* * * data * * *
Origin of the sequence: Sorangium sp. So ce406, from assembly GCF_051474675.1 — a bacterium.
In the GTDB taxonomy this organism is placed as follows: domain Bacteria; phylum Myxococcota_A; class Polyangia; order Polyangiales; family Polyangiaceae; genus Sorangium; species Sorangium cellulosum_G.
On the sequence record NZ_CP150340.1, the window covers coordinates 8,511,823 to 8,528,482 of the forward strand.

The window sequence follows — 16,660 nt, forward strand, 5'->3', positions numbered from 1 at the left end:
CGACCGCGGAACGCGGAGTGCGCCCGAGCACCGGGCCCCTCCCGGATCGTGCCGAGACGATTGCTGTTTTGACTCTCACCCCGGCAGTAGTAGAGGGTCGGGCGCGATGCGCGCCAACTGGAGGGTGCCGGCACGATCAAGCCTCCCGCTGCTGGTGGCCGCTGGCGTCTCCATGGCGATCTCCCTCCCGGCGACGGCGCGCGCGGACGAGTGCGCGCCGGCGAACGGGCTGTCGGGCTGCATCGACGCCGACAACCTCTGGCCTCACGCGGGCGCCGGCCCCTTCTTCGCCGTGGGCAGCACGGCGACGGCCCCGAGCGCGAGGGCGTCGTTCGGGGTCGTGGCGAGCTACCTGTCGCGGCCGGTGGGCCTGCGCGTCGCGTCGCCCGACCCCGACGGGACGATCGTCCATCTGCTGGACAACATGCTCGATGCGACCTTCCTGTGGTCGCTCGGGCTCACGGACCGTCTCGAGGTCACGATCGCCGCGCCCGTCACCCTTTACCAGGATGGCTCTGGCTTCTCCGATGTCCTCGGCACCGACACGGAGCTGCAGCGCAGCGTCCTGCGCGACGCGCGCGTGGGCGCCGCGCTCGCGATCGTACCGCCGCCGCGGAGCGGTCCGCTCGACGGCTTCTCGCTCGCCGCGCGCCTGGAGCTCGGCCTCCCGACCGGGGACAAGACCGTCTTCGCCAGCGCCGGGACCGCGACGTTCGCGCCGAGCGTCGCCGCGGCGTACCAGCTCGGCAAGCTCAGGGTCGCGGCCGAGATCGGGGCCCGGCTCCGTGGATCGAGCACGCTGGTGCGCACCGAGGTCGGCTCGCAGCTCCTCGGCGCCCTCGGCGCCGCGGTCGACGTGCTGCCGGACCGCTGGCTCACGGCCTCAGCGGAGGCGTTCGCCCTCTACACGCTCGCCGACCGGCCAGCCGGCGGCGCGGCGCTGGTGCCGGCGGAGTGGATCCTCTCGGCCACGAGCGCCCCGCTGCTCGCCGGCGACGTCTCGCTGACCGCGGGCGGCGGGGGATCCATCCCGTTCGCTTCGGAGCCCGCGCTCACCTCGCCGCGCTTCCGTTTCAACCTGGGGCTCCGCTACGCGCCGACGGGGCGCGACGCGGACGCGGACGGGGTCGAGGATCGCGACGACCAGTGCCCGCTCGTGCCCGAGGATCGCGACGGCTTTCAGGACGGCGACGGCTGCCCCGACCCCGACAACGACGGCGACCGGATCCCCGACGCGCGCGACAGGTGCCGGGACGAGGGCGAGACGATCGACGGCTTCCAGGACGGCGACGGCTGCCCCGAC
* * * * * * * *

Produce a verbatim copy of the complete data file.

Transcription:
Origin of the sequence: Sorangium sp. So ce406, from assembly GCF_051474675.1 — a bacterium.
In the GTDB taxonomy this organism is placed as follows: domain Bacteria; phylum Myxococcota_A; class Polyangia; order Polyangiales; family Polyangiaceae; genus Sorangium; species Sorangium cellulosum_G.
On the sequence record NZ_CP150340.1, the window covers coordinates 8,511,823 to 8,528,482 of the forward strand.

The window sequence follows — 16,660 nt, forward strand, 5'->3', positions numbered from 1 at the left end:
CGACCGCGGAACGCGGAGTGCGCCCGAGCACCGGGCCCCTCCCGGATCGTGCCGAGACGATTGCTGTTTTGACTCTCACCCCGGCAGTAGTAGAGGGTCGGGCGCGATGCGCGCCAACTGGAGGGTGCCGGCACGATCAAGCCTCCCGCTGCTGGTGGCCGCTGGCGTCTCCATGGCGATCTCCCTCCCGGCGACGGCGCGCGCGGACGAGTGCGCGCCGGCGAACGGGCTGTCGGGCTGCATCGACGCCGACAACCTCTGGCCTCACGCGGGCGCCGGCCCCTTCTTCGCCGTGGGCAGCACGGCGACGGCCCCGAGCGCGAGGGCGTCGTTCGGGGTCGTGGCGAGCTACCTGTCGCGGCCGGTGGGCCTGCGCGTCGCGTCGCCCGACCCCGACGGGACGATCGTCCATCTGCTGGACAACATGCTCGATGCGACCTTCCTGTGGTCGCTCGGGCTCACGGACCGTCTCGAGGTCACGATCGCCGCGCCCGTCACCCTTTACCAGGATGGCTCTGGCTTCTCCGATGTCCTCGGCACCGACACGGAGCTGCAGCGCAGCGTCCTGCGCGACGCGCGCGTGGGCGCCGCGCTCGCGATCGTACCGCCGCCGCGGAGCGGTCCGCTCGACGGCTTCTCGCTCGCCGCGCGCCTGGAGCTCGGCCTCCCGACCGGGGACAAGACCGTCTTCGCCAGCGCCGGGACCGCGACGTTCGCGCCGAGCGTCGCCGCGGCGTACCAGCTCGGCAAGCTCAGGGTCGCGGCCGAGATCGGGGCCCGGCTCCGTGGATCGAGCACGCTGGTGCGCACCGAGGTCGGCTCGCAGCTCCTCGGCGCCCTCGGCGCCGCGGTCGACGTGCTGCCGGACCGCTGGCTCACGGCCTCAGCGGAGGCGTTCGCCCTCTACACGCTCGCCGACCGGCCAGCCGGCGGCGCGGCGCTGGTGCCGGCGGAGTGGATCCTCTCGGCCACGAGCGCCCCGCTGCTCGCCGGCGACGTCTCGCTGACCGCGGGCGGCGGGGGATCCATCCCGTTCGCTTCGGAGCCCGCGCTCACCTCGCCGCGCTTCCGTTTCAACCTGGGGCTCCGCTACGCGCCGACGGGGCGCGACGCGGACGCGGACGGGGTCGAGGATCGCGACGACCAGTGCCCGCTCGTGCCCGAGGATCGCGACGGCTTTCAGGACGGCGACGGCTGCCCCGACCCCGACAACGACGGCGACCGGATCCCCGACGCGCGCGACAGGTGCCGGGACGAGGGCGAGACGATCGACGGCTTCCAGGACGGCGACGGCTGCCCCGAC